Who could have predicted that Joshua Bell's 43-minute busking experiment in a D.C. Metro station would still be inspiring stories more than 10 years later?
And yet it is -- beyond the 2007 Pulitzer Prize-winning story in the Washington Post, a children's book in 2013 and a host of Internet-traded retellings of the incident, today the story will be told from yet another angle, in a National Symphony Orchestra Family Concert at The Kennedy Center that features none other than Joshua Bell himself.
Why does this story continue to tug at our collective imagination?
I spoke last week to Anne Dudley, the Oscar- and Grammy-winning composer who wrote the music for the family concert.
"This piece came about because of this celebrated incident.... Joshua busked in the Washington Metro, and he played for about an hour during morning rush hour. Thousands of people went by, and almost nobody stopped," Dudley said. "And at the end of an hour, I think he'd earned $32."
"But one of the things he noticed was that the people who wanted to stop were children, mostly," she said. "But their parents were very keen on rushing them along."
The concert is a multi-media event based on The Man with the Violin, the children's book by Kathy Stinton. Besides Joshua Bell and the National Symphony, it features narration by NPR's Michele Norris; and three screens with images by the book's illustrator Dusan Petricic, animated by Montreal production studio NORMAL.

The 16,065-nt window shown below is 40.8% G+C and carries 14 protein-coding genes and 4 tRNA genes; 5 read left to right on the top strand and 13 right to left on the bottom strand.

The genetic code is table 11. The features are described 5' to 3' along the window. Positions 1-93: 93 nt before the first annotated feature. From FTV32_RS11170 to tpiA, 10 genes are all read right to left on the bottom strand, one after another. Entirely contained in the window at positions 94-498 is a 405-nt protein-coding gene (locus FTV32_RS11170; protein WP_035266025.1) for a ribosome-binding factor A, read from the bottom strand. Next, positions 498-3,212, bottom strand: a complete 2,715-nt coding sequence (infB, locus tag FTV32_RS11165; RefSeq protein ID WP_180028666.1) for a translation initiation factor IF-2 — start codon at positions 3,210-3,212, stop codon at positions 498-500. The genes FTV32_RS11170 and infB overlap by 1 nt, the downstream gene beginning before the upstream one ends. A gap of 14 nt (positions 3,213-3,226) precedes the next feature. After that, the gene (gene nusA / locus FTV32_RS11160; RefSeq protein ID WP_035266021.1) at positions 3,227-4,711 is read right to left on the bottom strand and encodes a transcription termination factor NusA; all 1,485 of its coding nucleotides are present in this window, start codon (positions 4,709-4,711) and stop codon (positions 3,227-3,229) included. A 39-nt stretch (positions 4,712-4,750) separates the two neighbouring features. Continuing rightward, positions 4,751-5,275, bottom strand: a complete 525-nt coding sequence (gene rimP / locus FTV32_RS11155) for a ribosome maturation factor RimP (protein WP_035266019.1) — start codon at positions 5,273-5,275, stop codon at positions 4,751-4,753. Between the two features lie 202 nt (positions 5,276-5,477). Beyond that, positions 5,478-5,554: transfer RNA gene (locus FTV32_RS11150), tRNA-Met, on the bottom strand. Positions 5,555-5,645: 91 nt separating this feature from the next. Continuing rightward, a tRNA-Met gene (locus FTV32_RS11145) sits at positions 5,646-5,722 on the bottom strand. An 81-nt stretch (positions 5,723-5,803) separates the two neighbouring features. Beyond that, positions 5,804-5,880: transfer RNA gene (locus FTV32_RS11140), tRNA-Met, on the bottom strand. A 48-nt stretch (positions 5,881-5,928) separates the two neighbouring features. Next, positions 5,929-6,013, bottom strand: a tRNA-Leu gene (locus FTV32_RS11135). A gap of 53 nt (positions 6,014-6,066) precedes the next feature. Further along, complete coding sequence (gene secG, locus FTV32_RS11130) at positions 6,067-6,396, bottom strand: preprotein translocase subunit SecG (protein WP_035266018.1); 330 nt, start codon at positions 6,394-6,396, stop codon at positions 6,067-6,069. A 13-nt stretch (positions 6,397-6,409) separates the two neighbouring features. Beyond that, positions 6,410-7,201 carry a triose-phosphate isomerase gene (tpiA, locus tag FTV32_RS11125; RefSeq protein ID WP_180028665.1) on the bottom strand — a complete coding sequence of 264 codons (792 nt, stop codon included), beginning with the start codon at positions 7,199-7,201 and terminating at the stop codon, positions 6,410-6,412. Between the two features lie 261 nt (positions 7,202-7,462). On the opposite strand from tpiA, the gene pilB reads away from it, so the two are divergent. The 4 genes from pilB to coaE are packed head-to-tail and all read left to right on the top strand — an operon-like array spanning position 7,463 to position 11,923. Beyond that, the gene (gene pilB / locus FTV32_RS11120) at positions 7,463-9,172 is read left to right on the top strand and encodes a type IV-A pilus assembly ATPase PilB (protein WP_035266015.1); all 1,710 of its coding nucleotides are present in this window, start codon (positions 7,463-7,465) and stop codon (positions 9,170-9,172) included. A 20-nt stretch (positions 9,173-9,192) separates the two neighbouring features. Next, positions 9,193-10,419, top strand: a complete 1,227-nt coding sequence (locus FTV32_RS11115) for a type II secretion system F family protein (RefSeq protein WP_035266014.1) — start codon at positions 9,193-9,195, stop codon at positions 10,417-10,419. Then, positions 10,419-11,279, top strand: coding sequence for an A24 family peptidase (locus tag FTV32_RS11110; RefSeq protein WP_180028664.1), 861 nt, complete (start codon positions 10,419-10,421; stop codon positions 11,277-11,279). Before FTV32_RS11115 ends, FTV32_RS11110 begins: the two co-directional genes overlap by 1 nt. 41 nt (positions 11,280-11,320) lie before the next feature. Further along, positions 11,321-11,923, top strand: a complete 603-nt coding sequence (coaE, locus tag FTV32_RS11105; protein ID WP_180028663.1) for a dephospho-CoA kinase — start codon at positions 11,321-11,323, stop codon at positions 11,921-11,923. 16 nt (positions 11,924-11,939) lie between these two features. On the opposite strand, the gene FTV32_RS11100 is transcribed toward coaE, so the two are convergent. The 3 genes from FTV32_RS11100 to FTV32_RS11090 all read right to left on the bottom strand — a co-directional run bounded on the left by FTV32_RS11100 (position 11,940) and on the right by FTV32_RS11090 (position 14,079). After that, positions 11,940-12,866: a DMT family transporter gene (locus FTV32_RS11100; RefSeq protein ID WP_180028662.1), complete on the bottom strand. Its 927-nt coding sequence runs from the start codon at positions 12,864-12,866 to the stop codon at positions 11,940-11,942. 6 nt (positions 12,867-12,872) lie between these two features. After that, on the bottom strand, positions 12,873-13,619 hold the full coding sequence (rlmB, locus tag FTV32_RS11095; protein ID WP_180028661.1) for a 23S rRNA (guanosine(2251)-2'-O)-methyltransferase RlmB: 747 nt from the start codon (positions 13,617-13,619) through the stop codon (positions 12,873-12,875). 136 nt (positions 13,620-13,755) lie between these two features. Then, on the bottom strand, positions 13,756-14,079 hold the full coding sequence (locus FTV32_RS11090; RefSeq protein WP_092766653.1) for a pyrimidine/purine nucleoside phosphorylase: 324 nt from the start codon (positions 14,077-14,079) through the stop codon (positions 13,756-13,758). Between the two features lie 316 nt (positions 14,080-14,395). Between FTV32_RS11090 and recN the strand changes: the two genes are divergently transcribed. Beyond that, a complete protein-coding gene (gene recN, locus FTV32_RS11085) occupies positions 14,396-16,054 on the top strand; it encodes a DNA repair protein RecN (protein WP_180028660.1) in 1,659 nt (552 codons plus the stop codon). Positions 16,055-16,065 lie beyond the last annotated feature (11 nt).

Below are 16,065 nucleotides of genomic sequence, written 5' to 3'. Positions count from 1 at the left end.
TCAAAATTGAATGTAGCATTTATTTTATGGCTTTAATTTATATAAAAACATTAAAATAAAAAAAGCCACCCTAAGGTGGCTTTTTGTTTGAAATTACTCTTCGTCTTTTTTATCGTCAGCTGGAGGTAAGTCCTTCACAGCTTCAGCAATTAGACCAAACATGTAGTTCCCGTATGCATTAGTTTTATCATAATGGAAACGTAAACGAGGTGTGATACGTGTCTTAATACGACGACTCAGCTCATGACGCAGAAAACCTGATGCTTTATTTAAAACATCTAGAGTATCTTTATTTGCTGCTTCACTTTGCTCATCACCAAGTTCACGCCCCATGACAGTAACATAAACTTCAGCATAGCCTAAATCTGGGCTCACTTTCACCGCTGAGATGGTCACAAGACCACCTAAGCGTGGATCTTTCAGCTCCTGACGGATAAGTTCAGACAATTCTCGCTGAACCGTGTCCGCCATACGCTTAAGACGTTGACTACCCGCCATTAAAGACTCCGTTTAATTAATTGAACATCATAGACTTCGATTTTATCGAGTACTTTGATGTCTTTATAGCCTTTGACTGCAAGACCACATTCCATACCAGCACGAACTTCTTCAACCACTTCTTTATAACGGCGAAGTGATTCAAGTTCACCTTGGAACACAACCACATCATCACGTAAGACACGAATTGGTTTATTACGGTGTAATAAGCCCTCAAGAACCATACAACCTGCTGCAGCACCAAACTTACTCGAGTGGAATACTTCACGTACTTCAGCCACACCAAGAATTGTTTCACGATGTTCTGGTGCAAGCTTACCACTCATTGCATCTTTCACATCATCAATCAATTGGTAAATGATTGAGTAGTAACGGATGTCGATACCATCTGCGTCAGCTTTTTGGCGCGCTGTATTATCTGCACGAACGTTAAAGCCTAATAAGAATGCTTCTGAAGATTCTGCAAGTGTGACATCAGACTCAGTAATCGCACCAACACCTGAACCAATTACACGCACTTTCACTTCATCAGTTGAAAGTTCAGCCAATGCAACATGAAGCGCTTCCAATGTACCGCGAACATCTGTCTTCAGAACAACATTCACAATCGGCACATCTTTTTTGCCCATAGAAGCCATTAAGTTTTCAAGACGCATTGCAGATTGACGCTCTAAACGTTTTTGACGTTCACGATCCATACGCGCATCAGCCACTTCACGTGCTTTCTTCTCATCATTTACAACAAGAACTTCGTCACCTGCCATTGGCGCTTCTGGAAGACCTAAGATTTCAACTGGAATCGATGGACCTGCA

Dudley's music "is like film music, it's telling the story," she said. "It starts off all hustle and bustle, with people in the rush hour, moving to and fro very quickly. Then the child hears the violin, the violin comes in solo and plays a short, sort of cadenza-y piece." The child is completely transported by the violin music and by Joshua and wants to stop. But everyone else is going about their daily business, and the child's mother drags him down to the metro, where gets on the train and goes to school. But "all the time he's at school, the music is playing in his head. So the themes that we've already heard will come back."
"There's a little sort of moral of the story," Dudley said. "At the end, after the day is over, the child goes home with his mother. They're in their apartment, it's very dull and rainy outside, and she's got the radio on." At that point, the music comes back on the radio -- the same music the child had heard in the morning. The announcer says, "Today thousands of people had the opportunity to hear one of the finest musicians in the world playing..."
At that point, the child admonishes the mother, "We should have stopped, we should have listened, we should have listened together..."
The arc of the story and main narration lines are from the book, "a really lovely book. The illustrations are beautiful, it's very artistic. If you were reading the book with children, there would be loads of things they would point out in the illustrations."
"The gentle moral that comes from the story is: listening to things together, with children, is a very special thing," Dudley said. Oftentimes, "children are hearing the pieces of music that we're familiar with -- for the first time. I remember the first time I heard 'Rhapsody in Blue,' and 'Rite of Spring' -- these wonderful pieces. That moment can never be recaptured. To be able to share it with a child is really quite magical."